It has been shown that exposure of subjects to emissions from a metal inert gas (MIG) brazing process of zinc-coated material led to an increase of high-sensitivity C-reactive protein (hsCRP) in the blood. In this study, the no-observed-effect level (NOEL) for such emissions was assessed.
Twelve healthy subjects were exposed for 6 hours to different concentrations of MIG brazing fumes under controlled conditions. High-sensitivity C-reactive protein was measured in the blood.
For welding fumes containing 1.20 and 1.50 mg m−3 zinc, high-sensitivity C-reactive protein was increased the day after exposure. For 0.90 mg m−3 zinc, no increase was detected.
These data indicate that the no-observed-effect level for emissions from a MIG brazing process of zinc-coated material in respect to systemic inflammation is found for welding fumes with zinc concentrations between 0.90 and 1.20 mg m−3.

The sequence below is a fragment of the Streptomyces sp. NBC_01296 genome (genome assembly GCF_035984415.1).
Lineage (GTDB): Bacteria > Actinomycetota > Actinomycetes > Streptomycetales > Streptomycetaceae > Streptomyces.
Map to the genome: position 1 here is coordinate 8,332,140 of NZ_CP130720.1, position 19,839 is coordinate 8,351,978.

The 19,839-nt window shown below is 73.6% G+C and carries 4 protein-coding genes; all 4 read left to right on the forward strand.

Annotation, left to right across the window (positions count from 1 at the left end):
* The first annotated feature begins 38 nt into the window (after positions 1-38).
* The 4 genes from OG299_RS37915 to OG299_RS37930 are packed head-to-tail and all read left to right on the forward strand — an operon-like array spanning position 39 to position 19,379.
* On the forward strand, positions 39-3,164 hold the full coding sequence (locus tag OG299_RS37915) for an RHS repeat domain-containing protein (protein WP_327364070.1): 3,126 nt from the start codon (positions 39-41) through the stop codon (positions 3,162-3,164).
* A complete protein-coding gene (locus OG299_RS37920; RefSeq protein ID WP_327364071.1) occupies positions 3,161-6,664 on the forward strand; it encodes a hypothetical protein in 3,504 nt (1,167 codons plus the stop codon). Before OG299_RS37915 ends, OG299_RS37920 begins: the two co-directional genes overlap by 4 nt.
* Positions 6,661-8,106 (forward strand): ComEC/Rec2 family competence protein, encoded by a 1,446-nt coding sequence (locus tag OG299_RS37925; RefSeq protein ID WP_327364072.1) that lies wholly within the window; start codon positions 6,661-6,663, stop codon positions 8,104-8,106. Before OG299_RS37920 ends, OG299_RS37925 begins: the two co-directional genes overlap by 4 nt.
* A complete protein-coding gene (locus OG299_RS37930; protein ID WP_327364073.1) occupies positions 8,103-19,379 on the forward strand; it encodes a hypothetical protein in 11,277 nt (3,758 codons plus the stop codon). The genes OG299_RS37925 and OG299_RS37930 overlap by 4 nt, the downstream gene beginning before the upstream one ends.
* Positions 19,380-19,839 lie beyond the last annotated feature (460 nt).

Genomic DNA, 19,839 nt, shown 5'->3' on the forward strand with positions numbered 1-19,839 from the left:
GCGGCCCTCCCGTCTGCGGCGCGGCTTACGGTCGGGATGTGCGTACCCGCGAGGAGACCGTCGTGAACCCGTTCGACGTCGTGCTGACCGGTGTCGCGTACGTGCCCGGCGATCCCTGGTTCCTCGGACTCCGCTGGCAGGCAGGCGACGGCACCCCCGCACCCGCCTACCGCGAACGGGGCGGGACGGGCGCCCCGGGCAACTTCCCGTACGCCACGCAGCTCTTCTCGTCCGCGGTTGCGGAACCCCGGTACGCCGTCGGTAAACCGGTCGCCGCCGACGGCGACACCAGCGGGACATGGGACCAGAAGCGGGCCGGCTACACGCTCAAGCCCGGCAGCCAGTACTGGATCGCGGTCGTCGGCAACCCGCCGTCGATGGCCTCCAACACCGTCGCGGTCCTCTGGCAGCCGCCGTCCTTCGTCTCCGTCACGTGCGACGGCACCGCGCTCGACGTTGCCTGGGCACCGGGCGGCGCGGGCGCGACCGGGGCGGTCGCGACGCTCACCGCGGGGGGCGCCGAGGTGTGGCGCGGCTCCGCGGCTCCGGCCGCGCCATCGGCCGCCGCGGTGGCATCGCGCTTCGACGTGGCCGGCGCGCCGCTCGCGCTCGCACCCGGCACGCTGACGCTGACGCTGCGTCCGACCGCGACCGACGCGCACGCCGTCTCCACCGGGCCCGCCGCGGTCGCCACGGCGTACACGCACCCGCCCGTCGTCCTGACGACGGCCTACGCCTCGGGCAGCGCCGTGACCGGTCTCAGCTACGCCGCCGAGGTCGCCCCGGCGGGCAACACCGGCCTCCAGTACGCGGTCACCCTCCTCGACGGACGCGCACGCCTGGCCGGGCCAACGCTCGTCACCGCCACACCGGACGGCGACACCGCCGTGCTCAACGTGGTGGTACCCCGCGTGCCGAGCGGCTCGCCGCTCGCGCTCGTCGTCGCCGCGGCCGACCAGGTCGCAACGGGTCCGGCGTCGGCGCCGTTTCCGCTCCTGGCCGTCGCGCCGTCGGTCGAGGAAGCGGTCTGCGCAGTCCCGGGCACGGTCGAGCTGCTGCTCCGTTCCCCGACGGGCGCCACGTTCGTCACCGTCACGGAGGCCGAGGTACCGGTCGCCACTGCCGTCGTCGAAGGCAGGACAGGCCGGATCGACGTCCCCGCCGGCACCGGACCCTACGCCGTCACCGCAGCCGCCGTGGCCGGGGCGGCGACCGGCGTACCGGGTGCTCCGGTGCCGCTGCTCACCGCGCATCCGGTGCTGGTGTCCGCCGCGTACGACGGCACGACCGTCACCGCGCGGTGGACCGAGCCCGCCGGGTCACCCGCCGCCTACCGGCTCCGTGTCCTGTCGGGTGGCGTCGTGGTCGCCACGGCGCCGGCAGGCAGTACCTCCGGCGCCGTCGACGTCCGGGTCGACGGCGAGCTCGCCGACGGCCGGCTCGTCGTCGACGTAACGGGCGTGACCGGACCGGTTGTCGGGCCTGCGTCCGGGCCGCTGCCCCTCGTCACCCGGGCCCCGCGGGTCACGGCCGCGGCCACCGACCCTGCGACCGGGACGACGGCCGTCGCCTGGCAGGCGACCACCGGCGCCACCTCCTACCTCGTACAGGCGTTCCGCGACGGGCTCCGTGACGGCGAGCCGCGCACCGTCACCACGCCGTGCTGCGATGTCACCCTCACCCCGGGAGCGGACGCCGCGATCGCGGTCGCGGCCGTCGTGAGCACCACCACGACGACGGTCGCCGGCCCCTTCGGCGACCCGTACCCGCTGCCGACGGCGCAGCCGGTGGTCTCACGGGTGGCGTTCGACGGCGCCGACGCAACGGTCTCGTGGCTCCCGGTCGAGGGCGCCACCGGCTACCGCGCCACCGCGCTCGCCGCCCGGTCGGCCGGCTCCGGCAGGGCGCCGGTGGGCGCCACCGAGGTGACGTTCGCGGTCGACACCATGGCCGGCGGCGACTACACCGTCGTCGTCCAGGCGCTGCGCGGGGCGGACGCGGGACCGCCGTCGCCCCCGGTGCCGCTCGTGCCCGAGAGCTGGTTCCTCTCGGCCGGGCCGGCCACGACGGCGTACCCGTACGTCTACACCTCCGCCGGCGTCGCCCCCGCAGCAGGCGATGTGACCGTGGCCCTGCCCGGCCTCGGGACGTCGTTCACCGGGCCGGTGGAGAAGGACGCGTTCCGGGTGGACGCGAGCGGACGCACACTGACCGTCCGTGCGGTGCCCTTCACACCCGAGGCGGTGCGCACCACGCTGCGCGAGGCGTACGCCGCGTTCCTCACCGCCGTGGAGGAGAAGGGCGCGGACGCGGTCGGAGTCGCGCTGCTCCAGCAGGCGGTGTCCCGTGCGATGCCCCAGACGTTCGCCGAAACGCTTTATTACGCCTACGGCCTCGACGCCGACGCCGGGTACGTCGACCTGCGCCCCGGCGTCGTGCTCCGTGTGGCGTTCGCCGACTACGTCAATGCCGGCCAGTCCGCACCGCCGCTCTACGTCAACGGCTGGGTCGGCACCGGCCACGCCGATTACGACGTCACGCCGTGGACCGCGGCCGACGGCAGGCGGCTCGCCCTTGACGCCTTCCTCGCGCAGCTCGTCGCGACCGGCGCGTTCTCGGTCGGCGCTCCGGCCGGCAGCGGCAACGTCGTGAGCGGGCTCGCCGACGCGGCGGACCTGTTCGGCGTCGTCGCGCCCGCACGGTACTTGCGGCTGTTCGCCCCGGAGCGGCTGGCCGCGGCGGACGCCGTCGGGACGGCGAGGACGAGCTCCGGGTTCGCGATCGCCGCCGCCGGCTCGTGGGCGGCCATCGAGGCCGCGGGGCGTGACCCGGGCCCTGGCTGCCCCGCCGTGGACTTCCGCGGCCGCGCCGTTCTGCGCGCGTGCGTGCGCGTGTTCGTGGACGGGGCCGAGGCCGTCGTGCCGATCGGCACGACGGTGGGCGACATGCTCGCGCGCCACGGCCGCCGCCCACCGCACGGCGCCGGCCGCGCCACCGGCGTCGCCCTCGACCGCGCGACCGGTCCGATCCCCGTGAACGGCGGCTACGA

From the Institute for Occupational and Social Medicine (Drs Brand, Bauer, Gube, and Kraus) and ISF—Welding and Joining Institute (Mr Lenz and Dr Reisgen), Aachen University of Technology, Aachen, Germany; and Institution for Statutory Accident Insurance and Prevention in the Woodworking and Metalworking Industry (Dr Spiegel-Ciobanu), Hannover, Germany.
Address correspondence to: Peter Brand, PhD, Institute for Occupational and Social Medicine, Aachen University of Technology, Pauwelsstr 30, D-52074 Aachen, Germany (email@example.com).
This project was funded by the Institution for Statutory Accident Insurance and Prevention in the Woodworking and Metalworking Industry (BGHM), Hannover, Germany, and by unrestricted grant (no. 360582) to the University Hospital Aachen, RWTH Aachen University.
Authors Brand, Bauer, Gube, Lenz, Ing, Reisgen, Ing, Spiegel-Ciobanu, Ing, and Kraus have no relationships/conditions/circumstances that present potential conflict of interest.
The JOEM editorial board and planners have no financial interest related to this research.